After weeks of political wrangling, President Obama and Republican leaders have reached a deal over tax cuts, but Democrats in Congress aren't necessarily on board with the compromise.
President Obama announced a breakthrough: a deal with Republican leaders on tax cuts.
"It's not perfect, but this compromise is an essential step on the road to recovery," he said.
The key element is an extension of Bush-era tax cuts for everyone, even families making more than $250,000 a year.
In exchange, the president won a 13-month extension of unemployment benefits.
The estate tax would return at 35 percent for estates worth more than $5 million, and there is a one-year, two percent cut in payroll taxes.
Congress has been under a lot of pressure to get a tax bill passed by the end of the year. If they don't, almost every American would see their taxes go up January 1.
Senate minority leader Mitch McConnell said the deal reflects "a growing bipartisan belief that a new direction is needed if we are to revive the economy."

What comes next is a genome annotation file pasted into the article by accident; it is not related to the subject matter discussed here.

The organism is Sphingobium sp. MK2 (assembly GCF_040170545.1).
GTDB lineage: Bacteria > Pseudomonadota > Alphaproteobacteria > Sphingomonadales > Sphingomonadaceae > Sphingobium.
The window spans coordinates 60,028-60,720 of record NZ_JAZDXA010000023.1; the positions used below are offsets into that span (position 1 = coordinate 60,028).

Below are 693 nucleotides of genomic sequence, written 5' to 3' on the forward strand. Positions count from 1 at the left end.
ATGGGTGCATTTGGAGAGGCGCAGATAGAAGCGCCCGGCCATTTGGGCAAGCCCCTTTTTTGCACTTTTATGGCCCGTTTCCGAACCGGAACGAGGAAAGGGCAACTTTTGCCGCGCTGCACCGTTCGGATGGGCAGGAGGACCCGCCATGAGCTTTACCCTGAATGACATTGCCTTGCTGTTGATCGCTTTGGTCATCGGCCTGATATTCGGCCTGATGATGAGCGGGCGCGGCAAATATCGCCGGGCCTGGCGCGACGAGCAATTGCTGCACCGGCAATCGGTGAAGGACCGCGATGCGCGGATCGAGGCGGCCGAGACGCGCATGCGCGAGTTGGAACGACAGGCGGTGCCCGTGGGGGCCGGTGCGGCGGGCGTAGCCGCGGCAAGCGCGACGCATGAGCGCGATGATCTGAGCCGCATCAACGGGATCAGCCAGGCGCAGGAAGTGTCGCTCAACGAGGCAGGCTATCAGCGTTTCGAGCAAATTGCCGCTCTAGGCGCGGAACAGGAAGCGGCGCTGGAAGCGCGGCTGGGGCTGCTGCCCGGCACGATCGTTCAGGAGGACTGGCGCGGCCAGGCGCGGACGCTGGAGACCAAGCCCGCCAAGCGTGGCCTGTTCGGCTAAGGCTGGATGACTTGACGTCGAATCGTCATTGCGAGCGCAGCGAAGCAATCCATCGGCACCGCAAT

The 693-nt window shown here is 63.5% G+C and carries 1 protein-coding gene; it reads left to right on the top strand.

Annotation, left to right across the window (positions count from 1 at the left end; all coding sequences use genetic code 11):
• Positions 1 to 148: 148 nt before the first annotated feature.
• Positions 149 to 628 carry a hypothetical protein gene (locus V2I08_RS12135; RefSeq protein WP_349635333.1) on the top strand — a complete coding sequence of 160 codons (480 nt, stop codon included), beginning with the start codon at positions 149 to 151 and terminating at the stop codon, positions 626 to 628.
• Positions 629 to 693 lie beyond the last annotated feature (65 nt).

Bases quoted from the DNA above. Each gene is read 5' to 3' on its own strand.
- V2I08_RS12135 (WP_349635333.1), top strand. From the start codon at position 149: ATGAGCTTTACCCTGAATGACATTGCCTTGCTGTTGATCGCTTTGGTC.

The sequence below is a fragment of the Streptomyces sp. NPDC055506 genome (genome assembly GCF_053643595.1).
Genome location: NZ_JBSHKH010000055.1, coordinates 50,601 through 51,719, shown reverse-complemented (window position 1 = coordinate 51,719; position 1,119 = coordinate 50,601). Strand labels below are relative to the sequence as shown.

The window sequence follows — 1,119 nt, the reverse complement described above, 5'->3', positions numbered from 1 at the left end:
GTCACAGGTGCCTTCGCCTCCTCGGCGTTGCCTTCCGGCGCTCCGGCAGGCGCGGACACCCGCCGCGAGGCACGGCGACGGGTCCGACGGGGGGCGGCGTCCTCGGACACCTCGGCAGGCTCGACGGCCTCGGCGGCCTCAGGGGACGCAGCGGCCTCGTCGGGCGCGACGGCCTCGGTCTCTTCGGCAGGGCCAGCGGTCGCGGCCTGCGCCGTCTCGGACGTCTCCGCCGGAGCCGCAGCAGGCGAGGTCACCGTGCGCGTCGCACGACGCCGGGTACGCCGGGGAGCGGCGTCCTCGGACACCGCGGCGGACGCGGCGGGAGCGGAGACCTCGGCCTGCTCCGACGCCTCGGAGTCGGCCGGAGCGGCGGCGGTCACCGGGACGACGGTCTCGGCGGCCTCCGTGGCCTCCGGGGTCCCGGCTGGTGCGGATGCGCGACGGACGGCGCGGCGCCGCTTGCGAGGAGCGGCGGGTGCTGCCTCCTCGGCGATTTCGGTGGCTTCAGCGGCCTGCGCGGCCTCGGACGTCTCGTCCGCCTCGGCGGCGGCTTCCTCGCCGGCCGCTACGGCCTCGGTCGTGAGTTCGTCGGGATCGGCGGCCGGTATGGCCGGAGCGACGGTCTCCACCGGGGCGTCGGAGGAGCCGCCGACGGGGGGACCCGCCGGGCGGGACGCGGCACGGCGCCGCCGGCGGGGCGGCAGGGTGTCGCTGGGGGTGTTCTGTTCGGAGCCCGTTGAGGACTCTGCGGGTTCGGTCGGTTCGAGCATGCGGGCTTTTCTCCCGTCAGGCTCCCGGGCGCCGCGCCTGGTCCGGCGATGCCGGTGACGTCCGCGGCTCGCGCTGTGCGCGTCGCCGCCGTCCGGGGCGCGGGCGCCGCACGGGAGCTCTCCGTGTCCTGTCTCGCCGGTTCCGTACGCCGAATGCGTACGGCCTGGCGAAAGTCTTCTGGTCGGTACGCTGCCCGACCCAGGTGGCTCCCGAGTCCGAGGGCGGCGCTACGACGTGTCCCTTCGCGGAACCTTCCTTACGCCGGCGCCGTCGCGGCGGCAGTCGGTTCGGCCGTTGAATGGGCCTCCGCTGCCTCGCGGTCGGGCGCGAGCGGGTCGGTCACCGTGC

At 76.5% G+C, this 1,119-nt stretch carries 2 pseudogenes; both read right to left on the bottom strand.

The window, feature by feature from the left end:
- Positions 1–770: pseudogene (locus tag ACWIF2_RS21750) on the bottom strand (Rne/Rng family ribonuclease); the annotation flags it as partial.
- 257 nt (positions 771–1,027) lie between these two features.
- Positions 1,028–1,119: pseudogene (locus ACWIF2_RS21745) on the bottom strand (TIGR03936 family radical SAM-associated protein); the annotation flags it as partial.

The president's next task is persuading democrats to sign on.
"I know there are some in my own party -- and the other party -- who would rather prolong this battle, even if we can't reach a compromise,” he said. “But I'm not willing to let working families across this country become collateral damage."
"Certainly none of us in the House have signed off on any kind of understanding like this,” said Rep. Chris Van Hollen, D-MD. “We're gonna have to look very carefully at the details."
To democrats who claim the president gave away too much, the White House says, he did what is best for America.
The deal on the tax bill also includes a variety of tax breaks for lower-income Americans, including a child tax credit and the earned-income tax credit.